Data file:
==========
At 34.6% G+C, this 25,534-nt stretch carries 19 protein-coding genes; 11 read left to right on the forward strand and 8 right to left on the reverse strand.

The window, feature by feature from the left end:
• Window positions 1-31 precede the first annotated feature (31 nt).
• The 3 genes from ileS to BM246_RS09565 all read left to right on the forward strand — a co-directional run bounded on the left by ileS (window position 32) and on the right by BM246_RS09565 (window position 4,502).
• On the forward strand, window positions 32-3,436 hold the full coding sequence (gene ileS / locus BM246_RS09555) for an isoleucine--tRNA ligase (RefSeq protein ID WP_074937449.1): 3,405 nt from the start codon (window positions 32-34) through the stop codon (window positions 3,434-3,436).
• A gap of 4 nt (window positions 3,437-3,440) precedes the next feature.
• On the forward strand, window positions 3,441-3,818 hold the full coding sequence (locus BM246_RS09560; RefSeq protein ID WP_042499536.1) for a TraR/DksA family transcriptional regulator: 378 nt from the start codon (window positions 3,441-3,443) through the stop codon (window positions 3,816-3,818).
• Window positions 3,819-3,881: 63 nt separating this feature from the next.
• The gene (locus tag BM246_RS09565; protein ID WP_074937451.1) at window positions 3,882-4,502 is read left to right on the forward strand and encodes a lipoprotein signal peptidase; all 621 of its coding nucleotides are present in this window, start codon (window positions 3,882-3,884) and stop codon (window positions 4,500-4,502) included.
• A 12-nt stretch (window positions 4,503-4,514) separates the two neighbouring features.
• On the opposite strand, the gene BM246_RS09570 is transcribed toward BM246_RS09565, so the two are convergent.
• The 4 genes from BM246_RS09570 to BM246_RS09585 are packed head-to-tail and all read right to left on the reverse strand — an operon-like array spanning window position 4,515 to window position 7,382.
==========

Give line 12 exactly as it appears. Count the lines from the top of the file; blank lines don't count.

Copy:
• The 4 genes from BM246_RS09570 to BM246_RS09585 are packed head-to-tail and all read right to left on the reverse strand — an operon-like array spanning window position 4,515 to window position 7,382.